by Mike O’Brien
Can we live harmoniously, organically, within a digital world system? Can we merge nature and technology to create a flowing existence in which both scenarios are possible? Is the steadfast reality of today redeemable only today, or does tomorrow offer a fresh slate, a new chance?
“All of it is salvageable. Everything we have done. Everything we have become, and everything we have yet to do and become, is redeemable. I know this because it is likely all going on at the same time. Our entire lives, and all events throughout eternity. All at this very moment, somehow and somewhere.”
—Dean De Benedictis
So, then, how are we to grasp the best parts of our past and avoid our larger mistakes in the future? De Benedictis answers these questions in musical fashion, blending both old-world instruments and digital newness in the search for Salvaging the Present.
Being at once a slow dive into introspection, the album belies its theme, bringing multiple other talented musicians to the recording space, entwining their efforts on songs envisioned and written by De Benedictis himself. Collaborative in name but personal in sound, the opening track sets the mood for the entire journey. There is a distinctly organic feel mixed in between sparse percussive and light glitch elements. As if the forests are tuning in to the frequency of a supercomputer, the evocative swells and dives associated bring forth a fresh breath of neoclassical grandeur.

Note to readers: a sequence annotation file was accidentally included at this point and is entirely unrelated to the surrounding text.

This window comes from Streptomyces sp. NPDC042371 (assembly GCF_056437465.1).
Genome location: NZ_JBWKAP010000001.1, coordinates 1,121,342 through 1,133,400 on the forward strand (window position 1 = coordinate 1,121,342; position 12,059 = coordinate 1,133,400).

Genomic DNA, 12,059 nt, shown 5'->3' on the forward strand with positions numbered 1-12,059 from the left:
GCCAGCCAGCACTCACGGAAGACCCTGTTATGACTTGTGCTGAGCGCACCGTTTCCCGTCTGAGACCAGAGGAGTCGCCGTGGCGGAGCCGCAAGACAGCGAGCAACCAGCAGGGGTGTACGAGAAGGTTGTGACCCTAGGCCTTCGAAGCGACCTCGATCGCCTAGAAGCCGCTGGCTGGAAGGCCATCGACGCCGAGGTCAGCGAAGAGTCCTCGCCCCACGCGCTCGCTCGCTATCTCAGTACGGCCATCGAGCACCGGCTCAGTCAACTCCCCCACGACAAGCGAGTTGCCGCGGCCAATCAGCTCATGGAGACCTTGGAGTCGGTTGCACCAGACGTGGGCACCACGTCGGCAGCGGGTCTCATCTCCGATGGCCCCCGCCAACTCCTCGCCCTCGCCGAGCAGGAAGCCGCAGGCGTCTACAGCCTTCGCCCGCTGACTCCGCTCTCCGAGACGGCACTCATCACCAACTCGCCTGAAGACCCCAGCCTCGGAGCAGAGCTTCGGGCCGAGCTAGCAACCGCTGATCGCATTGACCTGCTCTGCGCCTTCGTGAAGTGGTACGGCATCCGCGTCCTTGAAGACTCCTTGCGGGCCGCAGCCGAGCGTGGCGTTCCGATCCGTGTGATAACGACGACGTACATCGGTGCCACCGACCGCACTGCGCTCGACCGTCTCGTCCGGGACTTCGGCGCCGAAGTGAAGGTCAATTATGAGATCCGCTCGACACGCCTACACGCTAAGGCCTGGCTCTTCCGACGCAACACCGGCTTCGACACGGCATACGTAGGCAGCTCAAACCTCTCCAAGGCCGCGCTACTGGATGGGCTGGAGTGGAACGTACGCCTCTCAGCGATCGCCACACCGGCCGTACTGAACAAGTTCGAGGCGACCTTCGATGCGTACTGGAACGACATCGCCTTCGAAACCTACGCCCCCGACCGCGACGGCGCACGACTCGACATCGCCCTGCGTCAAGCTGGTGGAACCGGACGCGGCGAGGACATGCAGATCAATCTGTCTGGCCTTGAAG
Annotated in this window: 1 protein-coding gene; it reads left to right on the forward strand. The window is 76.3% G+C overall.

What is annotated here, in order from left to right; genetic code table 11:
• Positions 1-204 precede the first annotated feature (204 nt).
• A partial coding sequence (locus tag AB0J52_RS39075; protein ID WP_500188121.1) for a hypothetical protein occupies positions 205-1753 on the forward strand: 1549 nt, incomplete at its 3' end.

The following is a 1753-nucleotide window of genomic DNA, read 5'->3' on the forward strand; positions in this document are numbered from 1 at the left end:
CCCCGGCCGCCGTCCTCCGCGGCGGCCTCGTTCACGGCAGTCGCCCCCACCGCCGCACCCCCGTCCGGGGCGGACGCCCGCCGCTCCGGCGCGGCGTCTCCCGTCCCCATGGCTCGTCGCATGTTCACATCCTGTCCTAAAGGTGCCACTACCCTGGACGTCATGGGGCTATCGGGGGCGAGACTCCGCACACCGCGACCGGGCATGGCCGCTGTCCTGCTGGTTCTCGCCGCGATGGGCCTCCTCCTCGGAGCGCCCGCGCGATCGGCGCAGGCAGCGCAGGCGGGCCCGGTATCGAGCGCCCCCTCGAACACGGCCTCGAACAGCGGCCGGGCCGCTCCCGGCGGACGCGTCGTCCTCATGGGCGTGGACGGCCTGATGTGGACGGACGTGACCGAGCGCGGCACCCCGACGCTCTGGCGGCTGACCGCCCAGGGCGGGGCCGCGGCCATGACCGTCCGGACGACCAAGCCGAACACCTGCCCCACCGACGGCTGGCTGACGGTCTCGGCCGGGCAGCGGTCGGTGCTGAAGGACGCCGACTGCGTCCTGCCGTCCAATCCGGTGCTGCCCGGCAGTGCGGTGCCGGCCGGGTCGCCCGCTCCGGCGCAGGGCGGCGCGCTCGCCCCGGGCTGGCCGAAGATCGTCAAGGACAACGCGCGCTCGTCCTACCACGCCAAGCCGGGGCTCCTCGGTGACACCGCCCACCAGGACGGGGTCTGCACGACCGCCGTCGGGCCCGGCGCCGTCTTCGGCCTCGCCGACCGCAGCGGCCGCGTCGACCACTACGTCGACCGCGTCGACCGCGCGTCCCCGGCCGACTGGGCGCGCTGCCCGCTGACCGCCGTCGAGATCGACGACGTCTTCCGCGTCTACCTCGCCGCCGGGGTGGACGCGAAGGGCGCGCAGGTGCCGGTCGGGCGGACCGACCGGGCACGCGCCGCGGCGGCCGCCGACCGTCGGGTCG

The feeling with this work is both cavernous and intimate. Atmosphere is deep and even, filling the wide spaces between note and trill. Unabashed nostalgia mixes with a romanticizing of the fusion of past, present, and future as a common theme throughout. The instrumentation exists within the boundaries of itself, measured and effusive. Great care has been taken to meld field recording and cello strike alike. This is plaintively evident in “Never the Sacred Stretch” as floating ambience gives way to bass plucks and mellotron rambling, overlaying saxophone and percussive elements. At once haunting and heavenly, it never decides to grow up; rather, the album waits for innocuous moments and quiet spaces to really showcase its depth.
One not attuned could easily pass this off as simply eclectic new-age ambient. Its basis, appropriately, delves into instrumentation of such. But in a moment’s time, the narrative has changed, the winding tendrils of sound and beat climax into something altogether new, fresh, and unexpected. There is no pretense here beyond the experience. Fans of Mythos in particular will understand what’s at play here, though De Benedictis takes it a step further, shunning spotlight on any one line or instrument in favor of work as a true collective endeavor.
Surely our past haunts us, our present frustrates us, and our future constantly eludes us. Such is the beauty of suffering and the true joy of creation. All boundaries fade with the expression of oneness—a clarion call from our primitive past to our future selves. Salvaging the Present reminds us that we are one entity, one coil, and one constantly evolving helix of self-awareness and understanding. In this experience, we find that the present is not only salvageable, but the only true place to learn, to grow, and to find ourselves truly, with no apologies, and most importantly, with no regrets.